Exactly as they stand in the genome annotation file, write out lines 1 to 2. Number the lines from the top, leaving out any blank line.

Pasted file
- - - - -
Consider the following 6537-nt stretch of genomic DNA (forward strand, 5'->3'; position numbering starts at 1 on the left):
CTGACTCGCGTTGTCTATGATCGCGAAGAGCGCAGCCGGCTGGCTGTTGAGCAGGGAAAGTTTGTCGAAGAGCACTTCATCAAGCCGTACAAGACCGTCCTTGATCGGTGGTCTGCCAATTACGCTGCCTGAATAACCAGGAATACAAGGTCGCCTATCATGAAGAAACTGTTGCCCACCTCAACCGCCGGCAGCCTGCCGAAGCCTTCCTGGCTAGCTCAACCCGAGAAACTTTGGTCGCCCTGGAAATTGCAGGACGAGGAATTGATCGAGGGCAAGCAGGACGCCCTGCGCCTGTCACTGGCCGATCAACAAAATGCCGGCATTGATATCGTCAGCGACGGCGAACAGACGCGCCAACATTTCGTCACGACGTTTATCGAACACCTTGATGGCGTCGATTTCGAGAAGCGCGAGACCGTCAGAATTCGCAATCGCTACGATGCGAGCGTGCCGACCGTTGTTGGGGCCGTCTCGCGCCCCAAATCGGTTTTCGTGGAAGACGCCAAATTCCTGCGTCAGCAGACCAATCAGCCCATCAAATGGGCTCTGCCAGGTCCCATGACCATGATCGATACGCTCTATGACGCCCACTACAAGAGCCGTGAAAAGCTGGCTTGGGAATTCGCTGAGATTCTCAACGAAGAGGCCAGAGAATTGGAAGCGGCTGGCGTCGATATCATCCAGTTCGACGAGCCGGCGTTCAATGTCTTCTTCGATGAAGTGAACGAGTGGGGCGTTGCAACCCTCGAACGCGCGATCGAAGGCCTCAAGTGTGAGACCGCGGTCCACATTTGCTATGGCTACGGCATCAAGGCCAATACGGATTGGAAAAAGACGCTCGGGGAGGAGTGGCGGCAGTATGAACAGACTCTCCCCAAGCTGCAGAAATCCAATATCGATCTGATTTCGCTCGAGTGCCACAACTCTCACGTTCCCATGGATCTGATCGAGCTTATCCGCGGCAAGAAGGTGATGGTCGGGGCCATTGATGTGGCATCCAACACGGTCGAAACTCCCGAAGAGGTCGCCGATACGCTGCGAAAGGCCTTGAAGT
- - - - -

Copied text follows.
Consider the following 6537-nt stretch of genomic DNA (forward strand, 5'->3'; position numbering starts at 1 on the left):
CTGACTCGCGTTGTCTATGATCGCGAAGAGCGCAGCCGGCTGGCTGTTGAGCAGGGAAAGTTTGTCGAAGAGCACTTCATCAAGCCGTACAAGACCGTCCTTGATCGGTGGTCTGCCAATTACGCTGCCTGAATAACCAGGAATACAAGGTCGCCTATCATGAAGAAACTGTTGCCCACCTCAACCGCCGGCAGCCTGCCGAAGCCTTCCTGGCTAGCTCAACCCGAGAAACTTTGGTCGCCCTGGAAATTGCAGGACGAGGAATTGATCGAGGGCAAGCAGGACGCCCTGCGCCTGTCACTGGCCGATCAACAAAATGCCGGCATTGATATCGTCAGCGACGGCGAACAGACGCGCCAACATTTCGTCACGACGTTTATCGAACACCTTGATGGCGTCGATTTCGAGAAGCGCGAGACCGTCAGAATTCGCAATCGCTACGATGCGAGCGTGCCGACCGTTGTTGGGGCCGTCTCGCGCCCCAAATCGGTTTTCGTGGAAGACGCCAAATTCCTGCGTCAGCAGACCAATCAGCCCATCAAATGGGCTCTGCCAGGTCCCATGACCATGATCGATACGCTCTATGACGCCCACTACAAGAGCCGTGAAAAGCTGGCTTGGGAATTCGCTGAGATTCTCAACGAAGAGGCCAGAGAATTGGAAGCGGCTGGCGTCGATATCATCCAGTTCGACGAGCCGGCGTTCAATGTCTTCTTCGATGAAGTGAACGAGTGGGGCGTTGCAACCCTCGAACGCGCGATCGAAGGCCTCAAGTGTGAGACCGCGGTCCACATTTGCTATGGCTACGGCATCAAGGCCAATACGGATTGGAAAAAGACGCTCGGGGAGGAGTGGCGGCAGTATGAACAGACTCTCCCCAAGCTGCAGAAATCCAATATCGATCTGATTTCGCTCGAGTGCCACAACTCTCACGTTCCCATGGATCTGATCGAGCTTATCCGCGGCAAGAAGGTGATGGTCGGGGCCATTGATGTGGCATCCAACACGGTCGAAACTCCCGAAGAGGTCGCCGATACGCTGCGAAAGGCCTTGAAGT